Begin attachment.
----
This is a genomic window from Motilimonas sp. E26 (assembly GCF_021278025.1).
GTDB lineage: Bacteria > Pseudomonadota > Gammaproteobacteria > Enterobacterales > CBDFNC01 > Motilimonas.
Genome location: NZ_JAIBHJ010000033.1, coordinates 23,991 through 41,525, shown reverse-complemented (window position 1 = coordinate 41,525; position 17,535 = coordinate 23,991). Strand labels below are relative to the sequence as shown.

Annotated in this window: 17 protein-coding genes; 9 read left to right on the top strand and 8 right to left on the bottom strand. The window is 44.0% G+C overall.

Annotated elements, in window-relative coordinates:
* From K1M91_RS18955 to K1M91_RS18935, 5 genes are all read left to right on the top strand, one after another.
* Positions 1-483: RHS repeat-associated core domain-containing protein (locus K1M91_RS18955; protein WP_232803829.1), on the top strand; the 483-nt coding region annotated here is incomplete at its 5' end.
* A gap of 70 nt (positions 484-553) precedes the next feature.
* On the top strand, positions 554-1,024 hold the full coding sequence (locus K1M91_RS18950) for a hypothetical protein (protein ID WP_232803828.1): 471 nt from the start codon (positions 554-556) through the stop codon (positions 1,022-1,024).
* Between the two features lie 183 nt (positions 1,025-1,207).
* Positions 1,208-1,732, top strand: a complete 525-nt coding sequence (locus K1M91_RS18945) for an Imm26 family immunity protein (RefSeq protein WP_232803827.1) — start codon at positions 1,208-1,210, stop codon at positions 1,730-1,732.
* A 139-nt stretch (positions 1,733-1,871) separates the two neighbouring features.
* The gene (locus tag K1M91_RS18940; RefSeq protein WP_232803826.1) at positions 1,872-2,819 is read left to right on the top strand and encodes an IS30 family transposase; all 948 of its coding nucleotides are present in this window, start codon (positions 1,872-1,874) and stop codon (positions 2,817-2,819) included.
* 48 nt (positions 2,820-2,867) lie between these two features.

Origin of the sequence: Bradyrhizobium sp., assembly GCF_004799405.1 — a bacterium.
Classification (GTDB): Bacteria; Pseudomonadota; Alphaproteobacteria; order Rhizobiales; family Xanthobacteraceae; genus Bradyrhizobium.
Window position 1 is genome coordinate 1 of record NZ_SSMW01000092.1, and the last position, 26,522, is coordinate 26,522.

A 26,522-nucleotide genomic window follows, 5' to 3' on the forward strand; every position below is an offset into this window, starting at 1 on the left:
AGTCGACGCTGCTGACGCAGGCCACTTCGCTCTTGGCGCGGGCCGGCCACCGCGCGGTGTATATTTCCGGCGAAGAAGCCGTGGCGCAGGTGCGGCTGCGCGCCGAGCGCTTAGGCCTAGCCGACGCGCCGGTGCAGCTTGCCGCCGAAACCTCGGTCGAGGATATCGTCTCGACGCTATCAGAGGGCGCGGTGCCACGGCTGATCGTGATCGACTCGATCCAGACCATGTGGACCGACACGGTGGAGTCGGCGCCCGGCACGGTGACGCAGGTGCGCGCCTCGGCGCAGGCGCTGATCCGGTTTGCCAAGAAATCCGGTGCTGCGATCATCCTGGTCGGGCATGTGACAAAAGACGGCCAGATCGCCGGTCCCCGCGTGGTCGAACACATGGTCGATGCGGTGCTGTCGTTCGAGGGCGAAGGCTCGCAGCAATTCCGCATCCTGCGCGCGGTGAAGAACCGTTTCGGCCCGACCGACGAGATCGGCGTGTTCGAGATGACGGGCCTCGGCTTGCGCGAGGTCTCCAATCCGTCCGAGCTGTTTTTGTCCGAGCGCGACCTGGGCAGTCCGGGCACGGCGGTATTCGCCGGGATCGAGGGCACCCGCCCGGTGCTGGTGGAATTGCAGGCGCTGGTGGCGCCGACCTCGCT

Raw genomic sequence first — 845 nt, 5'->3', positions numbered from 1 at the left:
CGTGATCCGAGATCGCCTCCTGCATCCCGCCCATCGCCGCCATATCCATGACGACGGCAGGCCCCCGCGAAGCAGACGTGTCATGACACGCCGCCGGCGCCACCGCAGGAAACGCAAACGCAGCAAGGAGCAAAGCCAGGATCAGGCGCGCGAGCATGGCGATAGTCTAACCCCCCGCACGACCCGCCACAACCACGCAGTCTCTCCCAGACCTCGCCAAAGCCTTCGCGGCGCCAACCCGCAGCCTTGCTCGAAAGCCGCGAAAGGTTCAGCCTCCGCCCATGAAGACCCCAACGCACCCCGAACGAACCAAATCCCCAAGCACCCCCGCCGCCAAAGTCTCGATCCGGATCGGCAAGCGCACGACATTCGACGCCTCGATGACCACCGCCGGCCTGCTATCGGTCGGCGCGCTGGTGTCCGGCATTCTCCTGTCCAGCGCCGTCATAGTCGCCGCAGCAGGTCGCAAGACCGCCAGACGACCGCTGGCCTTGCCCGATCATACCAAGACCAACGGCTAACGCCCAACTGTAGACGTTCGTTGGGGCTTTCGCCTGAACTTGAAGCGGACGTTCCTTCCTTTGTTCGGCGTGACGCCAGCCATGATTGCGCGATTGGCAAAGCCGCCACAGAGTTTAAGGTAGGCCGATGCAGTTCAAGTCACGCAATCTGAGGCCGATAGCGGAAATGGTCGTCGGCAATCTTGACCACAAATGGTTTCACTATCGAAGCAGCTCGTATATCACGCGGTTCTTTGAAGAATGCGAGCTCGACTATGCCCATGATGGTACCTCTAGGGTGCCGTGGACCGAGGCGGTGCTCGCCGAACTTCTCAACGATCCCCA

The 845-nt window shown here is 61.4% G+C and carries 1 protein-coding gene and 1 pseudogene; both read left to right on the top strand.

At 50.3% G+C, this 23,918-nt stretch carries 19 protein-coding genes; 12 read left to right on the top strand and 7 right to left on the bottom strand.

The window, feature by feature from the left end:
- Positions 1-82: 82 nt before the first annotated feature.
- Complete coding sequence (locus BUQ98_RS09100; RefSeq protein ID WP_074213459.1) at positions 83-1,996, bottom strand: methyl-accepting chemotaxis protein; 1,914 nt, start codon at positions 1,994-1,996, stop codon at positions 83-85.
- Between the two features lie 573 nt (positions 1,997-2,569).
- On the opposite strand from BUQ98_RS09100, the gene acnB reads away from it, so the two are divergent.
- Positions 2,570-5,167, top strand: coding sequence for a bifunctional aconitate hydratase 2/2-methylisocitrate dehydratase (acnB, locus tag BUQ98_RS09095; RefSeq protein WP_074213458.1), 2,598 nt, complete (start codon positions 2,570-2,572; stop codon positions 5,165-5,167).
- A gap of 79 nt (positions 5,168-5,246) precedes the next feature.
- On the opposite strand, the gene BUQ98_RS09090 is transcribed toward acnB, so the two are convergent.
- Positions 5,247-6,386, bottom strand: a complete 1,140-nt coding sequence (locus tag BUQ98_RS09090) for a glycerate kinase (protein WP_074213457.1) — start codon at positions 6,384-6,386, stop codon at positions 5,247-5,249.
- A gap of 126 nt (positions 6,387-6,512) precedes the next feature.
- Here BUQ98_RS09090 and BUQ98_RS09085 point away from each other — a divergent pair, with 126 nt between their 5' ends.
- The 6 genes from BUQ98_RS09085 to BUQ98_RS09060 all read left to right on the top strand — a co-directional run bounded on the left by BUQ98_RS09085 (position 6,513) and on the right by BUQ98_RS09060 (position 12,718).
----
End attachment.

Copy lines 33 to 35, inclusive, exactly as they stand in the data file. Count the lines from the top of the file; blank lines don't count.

- A gap of 126 nt (positions 6,387-6,512) precedes the next feature.
- Here BUQ98_RS09090 and BUQ98_RS09085 point away from each other — a divergent pair, with 126 nt between their 5' ends.
- The 6 genes from BUQ98_RS09085 to BUQ98_RS09060 all read left to right on the top strand — a co-directional run bounded on the left by BUQ98_RS09085 (position 6,513) and on the right by BUQ98_RS09060 (position 12,718).